The Indian pharmaceuticals market is dominated by generic drugs that constitute nearly 70 percent of the market, whereas over the counter (OTC) medicines and patented drugs make up to 21 percent and 9 percent, respectively. India plans to establish a fund (worth about US$1.3 billion) to boost companies’ capacity to manufacture pharmaceutical ingredients domestically by 2023. India’s total drugs and pharmaceuticals export between April 2020 to November 2020 was US$15.87 billion and for the month of November 2020 – it was US$1.99 billion, according to data published by IBEF.

Even after the COVID-19 pandemic, India’s pharmaceutical sector has continued to be a reliable supplier of necessary drugs and now, vaccine doses, and is forecast to reach a size of about US$130 billion by 2030. FDI inflows to the pharmaceutical sector reached INR 36.5 billion (US$501.99 million) in 2019-20, showing a growth of 98 percent year-on-year.

Agriculture and food processing industry

The Indian food market is the sixth largest in the world. It contributes 32 percent to the global market due to its leadership in the production and export of food products. Every year, India’s export contribution increases.

In 2018-19, the overall export value of:

  • Agriculture and allied products stood at US$18.7 billion
  • Basmati rice stood at US$4.71 billion
  • Non-basmati rice stood at US$3.03 billion
  • Spices at US$3.32 billion
  • Processed vegetables and fruits at US$1.6 billion
  • Tea and coffee at US$1.65 billion

India is the world’s largest processor, producer, consumer, and exporter of cashew nuts, spices, food grains, fruits, and vegetables. On November 11, the government announced that its production-linked incentive scheme would benefit food products, with an outlay worth INR 109 billion (US$14.59 billion), earmarked for a five-year period. Specific product lines showing high growth potential and able to generate medium- to large-scale employment will be supported under this scheme. The product lines are: ready to eat (RTE) and ready to cook (RTC), marine products, fruits and vegetables, honey, desi ghee, mozzarella cheese, organic eggs, and poultry meat. The processed food market is expected to grow to US$543 billion by the end of 2020. Currently, the industry employs 1.85 million people and puts out an aggregate output worth US$158.69 billion. There is ample scope for doing business in this space between India and ASEAN – trade in food products, food processing equipment, investing in processing industries, tapping into regional small and medium enterprises (SMEs) and developing supply chains etc.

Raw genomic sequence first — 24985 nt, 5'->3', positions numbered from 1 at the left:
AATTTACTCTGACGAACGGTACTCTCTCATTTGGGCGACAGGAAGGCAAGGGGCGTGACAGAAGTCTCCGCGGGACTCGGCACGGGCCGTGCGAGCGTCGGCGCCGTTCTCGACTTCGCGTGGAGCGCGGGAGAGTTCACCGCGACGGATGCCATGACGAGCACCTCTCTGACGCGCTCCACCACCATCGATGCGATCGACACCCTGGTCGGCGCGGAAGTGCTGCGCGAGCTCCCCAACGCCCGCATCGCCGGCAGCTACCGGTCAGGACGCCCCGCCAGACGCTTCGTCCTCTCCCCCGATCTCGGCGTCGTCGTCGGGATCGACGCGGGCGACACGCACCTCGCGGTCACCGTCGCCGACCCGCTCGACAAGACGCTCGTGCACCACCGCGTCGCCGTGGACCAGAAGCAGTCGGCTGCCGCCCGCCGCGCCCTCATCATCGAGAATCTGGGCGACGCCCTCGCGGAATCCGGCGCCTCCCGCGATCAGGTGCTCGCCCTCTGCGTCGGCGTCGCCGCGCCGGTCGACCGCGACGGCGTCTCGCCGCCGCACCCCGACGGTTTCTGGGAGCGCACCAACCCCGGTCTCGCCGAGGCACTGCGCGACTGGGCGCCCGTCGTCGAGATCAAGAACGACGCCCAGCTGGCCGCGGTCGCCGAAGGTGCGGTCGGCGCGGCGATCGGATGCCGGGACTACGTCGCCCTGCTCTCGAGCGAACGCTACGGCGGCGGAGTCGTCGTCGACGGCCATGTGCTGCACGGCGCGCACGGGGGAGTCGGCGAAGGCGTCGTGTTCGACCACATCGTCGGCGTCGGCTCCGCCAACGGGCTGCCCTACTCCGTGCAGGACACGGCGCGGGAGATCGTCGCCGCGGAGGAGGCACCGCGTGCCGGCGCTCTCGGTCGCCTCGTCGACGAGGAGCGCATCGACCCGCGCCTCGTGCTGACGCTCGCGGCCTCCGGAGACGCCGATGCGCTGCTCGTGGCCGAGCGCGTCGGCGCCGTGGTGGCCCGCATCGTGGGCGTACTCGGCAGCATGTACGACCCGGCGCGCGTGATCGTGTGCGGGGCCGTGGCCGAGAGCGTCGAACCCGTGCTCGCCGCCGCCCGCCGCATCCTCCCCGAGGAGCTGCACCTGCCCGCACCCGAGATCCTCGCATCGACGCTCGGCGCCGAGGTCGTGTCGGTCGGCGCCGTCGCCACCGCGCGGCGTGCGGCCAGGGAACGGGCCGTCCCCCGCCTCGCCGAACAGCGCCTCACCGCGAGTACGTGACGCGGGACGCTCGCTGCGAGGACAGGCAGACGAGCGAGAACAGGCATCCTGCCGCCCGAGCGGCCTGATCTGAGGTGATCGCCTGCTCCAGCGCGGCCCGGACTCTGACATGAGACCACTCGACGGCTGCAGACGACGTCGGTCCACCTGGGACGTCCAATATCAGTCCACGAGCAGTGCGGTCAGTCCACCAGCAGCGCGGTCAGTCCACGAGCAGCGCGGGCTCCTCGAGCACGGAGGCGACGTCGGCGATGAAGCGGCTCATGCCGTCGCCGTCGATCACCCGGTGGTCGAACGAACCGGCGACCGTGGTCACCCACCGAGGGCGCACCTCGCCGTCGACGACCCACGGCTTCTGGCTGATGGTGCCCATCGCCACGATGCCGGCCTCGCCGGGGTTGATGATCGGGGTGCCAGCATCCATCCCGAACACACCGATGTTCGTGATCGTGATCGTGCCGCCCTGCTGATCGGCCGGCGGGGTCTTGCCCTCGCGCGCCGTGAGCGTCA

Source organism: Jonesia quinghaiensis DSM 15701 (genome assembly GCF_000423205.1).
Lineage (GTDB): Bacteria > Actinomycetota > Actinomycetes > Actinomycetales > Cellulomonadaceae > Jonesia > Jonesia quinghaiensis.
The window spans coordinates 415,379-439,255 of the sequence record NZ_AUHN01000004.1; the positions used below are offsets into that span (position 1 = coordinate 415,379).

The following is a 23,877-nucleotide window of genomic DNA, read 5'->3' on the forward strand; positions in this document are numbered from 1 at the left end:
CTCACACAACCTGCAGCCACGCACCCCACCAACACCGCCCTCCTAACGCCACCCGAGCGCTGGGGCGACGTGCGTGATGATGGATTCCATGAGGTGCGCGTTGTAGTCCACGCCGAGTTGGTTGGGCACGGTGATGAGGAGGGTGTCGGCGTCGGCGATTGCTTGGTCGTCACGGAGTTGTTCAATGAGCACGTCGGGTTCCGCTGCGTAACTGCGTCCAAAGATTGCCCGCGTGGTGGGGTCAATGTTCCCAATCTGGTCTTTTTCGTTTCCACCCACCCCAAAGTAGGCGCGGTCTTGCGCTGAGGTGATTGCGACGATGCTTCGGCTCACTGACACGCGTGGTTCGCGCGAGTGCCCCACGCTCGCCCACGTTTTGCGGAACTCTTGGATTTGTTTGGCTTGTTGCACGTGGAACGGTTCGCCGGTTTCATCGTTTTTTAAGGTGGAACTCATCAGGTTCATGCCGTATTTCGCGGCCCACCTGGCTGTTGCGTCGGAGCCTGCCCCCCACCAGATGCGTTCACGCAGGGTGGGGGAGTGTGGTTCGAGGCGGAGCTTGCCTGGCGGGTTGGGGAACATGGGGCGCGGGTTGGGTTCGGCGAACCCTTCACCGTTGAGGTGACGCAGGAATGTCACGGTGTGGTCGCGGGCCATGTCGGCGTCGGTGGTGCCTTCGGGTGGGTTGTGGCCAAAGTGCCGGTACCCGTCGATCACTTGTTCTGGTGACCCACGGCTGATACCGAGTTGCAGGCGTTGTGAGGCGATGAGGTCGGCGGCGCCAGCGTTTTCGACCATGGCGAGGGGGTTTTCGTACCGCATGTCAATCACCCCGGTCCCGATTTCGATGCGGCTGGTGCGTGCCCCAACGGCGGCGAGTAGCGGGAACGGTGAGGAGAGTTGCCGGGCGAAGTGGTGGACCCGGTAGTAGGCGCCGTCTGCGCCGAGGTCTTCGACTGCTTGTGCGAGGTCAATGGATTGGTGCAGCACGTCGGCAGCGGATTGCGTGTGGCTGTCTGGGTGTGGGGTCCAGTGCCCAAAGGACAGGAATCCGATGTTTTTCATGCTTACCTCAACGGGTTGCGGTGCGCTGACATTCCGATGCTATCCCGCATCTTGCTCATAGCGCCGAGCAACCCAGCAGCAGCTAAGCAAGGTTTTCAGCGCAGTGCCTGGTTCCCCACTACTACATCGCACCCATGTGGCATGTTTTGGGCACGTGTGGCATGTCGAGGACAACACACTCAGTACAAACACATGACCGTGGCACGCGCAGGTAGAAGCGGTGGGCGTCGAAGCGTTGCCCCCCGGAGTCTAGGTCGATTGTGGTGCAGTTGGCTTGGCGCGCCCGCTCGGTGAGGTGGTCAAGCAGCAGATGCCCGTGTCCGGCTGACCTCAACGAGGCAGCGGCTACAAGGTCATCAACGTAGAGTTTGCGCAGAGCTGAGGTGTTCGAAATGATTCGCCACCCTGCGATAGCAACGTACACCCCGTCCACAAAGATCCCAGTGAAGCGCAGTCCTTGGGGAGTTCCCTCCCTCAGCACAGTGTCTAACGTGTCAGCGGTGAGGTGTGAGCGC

One area that has often been overlooked is the halal food industry. A 2018/19 report estimated that the Muslim spend on food and beverages would grow at 6.1 percent to reach US$1.9 trillion by 2023. India has the world’s third largest Muslim population but Southeast Asian exporters, such as Malaysia, dominate the world halal food market. In October 2019, Indonesia’s Halal Product Law came into effect and many consumer products and related services that are traded in the country must now be halal-certified; some products and services will have until 2022 to comply. India can well tap into this fast-growing market – connecting growing indigenous production capacity with its existing networks in the ASEAN region. At US$1.7 billion, India was the fourth largest exporter of food, dominated by meat exports, to Muslim-majority countries in 2018, according to the State of the Global Islamic Economy 2019/20 report from DinarStandard. Presently, the halal food ecosystem is dominated by small and medium enterprises in ASEAN, but global MNCs like Swiss giant Nestle, South Korea’s Samyang Foods, and Thailand’s CP Foods are entering this space.

Advantages of the ASEAN economy

In a report published by the Exim Bank of India in January 2018, commemorating 25 years of India’s partnership with ASEAN, it was found that India’s export offerings are highly diversified given its vast raw material base, large labor market, and an increasing number of manufacturing hubs. ASEAN covering the Southeast Asian region, on the other hand, has its own market appeal – with its population of large youth cohorts, rising disposable incomes, and fast-expanding digital economies.

  • The 10 member countries (Brunei, Cambodia, Indonesia, Laos, Malaysia, Myanmar, Philippines, Singapore, Thailand, and Vietnam) of ASEAN have a combined population of more than 600 million people, making it the third largest labor force in the world. Widespread labor participation has seen the rapid growth of the manufacturing, retail, transportation, and telecommunications sectors.
  • ASEAN is a diverse grouping of countries whose socioeconomic differences offer foreign investors with a range of opportunities to invest in local and varying markets, depending on their capacity. Indonesia represents almost 40 percent of the region’s total economic output, Myanmar’s local market is a lead attraction for exporters, and Singapore’s GDP per capita surpasses that of the more mature and older economies of Canada and US.
  • ASEAN is a growing consumer market, expected to become home to 125 households by 2025.
  • In 2016, electrical machinery and equipment was ASEAN’s biggest import – an industry that India is actively working to expand through production capacity, tax incentives, and FDI relaxations.
  • ASEAN is the fourth largest exporting economy in the world, that contributes seven percent to the total value of global exports.
    - Vietnamese export of textiles and apparel stood at US$36.16 billion in 2018
    - Malaysia and Singapore took the lead in exporting electronics worth US$373 billion in 2019 and US$9.52 billion, respectively, in October 2020
    - Thailand’s automotive sector exported goods worth US$38.39 million in 2018
    - Indonesia is the lead in palm oil and coal exports whose combined value stood at US$27 million in 2018
  • Myanmar is focusing on cultivating its natural resources of oil, gas, and precious minerals.